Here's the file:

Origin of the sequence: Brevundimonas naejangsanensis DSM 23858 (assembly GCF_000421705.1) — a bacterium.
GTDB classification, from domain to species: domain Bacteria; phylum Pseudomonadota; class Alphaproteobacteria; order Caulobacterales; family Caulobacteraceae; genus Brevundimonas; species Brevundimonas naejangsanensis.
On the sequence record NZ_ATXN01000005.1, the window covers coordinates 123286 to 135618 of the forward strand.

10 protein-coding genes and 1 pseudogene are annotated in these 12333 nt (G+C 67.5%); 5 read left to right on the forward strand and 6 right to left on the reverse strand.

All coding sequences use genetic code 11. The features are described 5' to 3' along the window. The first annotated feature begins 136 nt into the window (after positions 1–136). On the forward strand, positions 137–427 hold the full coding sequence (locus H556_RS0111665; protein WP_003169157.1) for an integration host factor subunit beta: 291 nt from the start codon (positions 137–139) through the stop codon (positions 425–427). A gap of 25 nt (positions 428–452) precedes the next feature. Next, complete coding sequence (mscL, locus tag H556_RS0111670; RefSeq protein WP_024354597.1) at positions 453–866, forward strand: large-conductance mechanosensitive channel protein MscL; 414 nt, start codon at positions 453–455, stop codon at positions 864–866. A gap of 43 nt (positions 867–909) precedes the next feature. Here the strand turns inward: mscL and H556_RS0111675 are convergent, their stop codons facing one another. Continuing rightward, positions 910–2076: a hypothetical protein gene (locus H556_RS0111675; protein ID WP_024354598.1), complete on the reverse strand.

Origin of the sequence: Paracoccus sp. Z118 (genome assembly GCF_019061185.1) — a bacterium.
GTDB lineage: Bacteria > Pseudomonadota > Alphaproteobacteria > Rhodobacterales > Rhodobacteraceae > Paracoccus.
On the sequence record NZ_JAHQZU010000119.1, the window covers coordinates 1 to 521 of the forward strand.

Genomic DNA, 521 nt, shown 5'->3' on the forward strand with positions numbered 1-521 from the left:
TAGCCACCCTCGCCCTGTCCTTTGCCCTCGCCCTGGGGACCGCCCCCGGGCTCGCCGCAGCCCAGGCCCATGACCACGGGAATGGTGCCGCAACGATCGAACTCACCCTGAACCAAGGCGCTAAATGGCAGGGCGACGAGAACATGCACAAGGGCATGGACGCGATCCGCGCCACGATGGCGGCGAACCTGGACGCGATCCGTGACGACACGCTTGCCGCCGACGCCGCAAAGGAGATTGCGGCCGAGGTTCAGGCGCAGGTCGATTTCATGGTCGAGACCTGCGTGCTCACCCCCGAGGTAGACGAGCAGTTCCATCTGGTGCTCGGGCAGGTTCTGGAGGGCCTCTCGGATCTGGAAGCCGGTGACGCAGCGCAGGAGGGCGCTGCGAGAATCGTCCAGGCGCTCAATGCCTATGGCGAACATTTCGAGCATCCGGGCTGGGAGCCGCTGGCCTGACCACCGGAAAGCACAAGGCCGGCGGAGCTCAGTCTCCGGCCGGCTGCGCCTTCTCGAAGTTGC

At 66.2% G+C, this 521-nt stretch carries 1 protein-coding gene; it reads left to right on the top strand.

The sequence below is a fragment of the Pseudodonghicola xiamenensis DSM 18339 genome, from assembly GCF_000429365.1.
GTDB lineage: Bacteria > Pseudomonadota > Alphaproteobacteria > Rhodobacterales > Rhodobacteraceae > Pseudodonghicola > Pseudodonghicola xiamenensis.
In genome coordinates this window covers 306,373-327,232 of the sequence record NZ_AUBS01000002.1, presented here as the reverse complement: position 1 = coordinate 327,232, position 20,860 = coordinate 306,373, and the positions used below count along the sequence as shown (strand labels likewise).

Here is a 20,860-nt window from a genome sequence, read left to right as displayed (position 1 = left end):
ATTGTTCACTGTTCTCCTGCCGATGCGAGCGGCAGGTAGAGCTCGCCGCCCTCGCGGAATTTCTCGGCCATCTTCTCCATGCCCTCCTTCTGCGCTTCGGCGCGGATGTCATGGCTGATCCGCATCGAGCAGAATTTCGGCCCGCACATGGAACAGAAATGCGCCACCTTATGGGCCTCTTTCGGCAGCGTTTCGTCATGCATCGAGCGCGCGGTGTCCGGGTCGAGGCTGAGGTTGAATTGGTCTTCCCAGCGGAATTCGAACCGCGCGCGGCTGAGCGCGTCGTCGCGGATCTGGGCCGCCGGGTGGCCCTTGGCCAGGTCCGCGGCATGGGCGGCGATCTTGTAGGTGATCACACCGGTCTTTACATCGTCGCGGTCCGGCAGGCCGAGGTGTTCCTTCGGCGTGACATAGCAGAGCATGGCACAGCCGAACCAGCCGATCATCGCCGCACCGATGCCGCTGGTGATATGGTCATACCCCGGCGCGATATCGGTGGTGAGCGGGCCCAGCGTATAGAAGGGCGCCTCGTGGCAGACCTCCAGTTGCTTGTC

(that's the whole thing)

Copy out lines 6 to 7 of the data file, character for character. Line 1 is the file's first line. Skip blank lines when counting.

Origin of the sequence: Paracoccus sp. Z118 (genome assembly GCF_019061185.1) — a bacterium.
GTDB lineage: Bacteria > Pseudomonadota > Alphaproteobacteria > Rhodobacterales > Rhodobacteraceae > Paracoccus.